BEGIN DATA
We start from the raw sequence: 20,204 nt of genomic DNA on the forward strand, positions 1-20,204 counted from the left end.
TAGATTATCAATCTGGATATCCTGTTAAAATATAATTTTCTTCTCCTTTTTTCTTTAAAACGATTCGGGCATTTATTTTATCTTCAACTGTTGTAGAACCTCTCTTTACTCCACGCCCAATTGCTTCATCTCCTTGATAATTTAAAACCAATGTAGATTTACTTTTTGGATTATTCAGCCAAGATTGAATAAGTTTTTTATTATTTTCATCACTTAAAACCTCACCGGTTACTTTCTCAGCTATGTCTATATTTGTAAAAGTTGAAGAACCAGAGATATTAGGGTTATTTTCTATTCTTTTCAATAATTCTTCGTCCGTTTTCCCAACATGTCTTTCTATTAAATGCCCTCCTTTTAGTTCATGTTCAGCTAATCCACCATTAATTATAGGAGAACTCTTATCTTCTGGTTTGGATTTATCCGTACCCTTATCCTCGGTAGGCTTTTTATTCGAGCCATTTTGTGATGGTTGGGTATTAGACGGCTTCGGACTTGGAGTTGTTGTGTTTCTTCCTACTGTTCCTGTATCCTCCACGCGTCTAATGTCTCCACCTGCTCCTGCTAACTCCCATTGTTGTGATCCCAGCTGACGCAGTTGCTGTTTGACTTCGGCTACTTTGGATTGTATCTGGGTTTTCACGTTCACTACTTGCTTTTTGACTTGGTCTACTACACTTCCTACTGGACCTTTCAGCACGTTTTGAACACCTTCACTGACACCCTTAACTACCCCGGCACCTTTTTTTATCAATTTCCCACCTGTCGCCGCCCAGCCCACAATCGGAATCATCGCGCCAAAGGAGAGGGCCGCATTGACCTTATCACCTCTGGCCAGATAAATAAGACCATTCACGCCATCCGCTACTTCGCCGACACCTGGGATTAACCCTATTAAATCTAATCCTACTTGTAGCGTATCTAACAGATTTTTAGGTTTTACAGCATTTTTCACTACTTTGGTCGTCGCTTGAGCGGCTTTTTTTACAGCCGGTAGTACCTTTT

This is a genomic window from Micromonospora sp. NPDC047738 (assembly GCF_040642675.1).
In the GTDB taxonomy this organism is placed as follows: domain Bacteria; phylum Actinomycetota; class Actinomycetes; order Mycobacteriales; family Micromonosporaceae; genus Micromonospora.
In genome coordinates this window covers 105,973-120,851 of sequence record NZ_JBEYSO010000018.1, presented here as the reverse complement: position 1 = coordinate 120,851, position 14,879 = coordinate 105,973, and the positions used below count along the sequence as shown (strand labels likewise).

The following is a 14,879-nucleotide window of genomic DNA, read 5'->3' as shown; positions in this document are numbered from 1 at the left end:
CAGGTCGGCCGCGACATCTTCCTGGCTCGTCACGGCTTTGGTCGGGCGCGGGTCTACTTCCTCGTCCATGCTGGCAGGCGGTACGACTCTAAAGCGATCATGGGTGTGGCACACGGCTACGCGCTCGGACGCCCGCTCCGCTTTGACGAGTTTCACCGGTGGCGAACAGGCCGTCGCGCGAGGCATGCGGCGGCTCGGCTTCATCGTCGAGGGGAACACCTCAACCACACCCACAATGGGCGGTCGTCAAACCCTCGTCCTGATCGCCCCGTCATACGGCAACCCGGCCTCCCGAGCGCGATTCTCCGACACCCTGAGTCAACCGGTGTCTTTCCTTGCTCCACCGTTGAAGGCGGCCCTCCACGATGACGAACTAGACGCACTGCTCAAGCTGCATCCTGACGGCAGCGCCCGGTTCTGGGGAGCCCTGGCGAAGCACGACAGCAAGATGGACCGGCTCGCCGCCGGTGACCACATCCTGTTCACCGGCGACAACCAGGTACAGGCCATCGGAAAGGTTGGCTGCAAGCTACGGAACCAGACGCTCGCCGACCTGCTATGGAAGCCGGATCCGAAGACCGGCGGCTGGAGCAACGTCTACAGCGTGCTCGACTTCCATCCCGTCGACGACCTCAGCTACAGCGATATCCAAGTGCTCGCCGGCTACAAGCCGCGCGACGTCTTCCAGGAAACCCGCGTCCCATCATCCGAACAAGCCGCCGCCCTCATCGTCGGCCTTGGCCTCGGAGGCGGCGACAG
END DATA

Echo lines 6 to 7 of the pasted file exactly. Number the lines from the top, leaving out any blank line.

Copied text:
The following is a 14,879-nucleotide window of genomic DNA, read 5'->3' as shown; positions in this document are numbered from 1 at the left end:
CAGGTCGGCCGCGACATCTTCCTGGCTCGTCACGGCTTTGGTCGGGCGCGGGTCTACTTCCTCGTCCATGCTGGCAGGCGGTACGACTCTAAAGCGATCATGGGTGTGGCACACGGCTACGCGCTCGGACGCCCGCTCCGCTTTGACGAGTTTCACCGGTGGCGAACAGGCCGTCGCGCGAGGCATGCGGCGGCTCGGCTTCATCGTCGAGGGGAACACCTCAACCACACCCACAATGGGCGGTCGTCAAACCCTCGTCCTGATCGCCCCGTCATACGGCAACCCGGCCTCCCGAGCGCGATTCTCCGACACCCTGAGTCAACCGGTGTCTTTCCTTGCTCCACCGTTGAAGGCGGCCCTCCACGATGACGAACTAGACGCACTGCTCAAGCTGCATCCTGACGGCAGCGCCCGGTTCTGGGGAGCCCTGGCGAAGCACGACAGCAAGATGGACCGGCTCGCCGCCGGTGACCACATCCTGTTCACCGGCGACAACCAGGTACAGGCCATCGGAAAGGTTGGCTGCAAGCTACGGAACCAGACGCTCGCCGACCTGCTATGGAAGCCGGATCCGAAGACCGGCGGCTGGAGCAACGTCTACAGCGTGCTCGACTTCCATCCCGTCGACGACCTCAGCTACAGCGATATCCAAGTGCTCGCCGGCTACAAGCCGCGCGACGTCTTCCAGGAAACCCGCGTCCCATCATCCGAACAAGCCGCCGCCCTCATCGTCGGCCTTGGCCTCGGAGGCGGCGACAG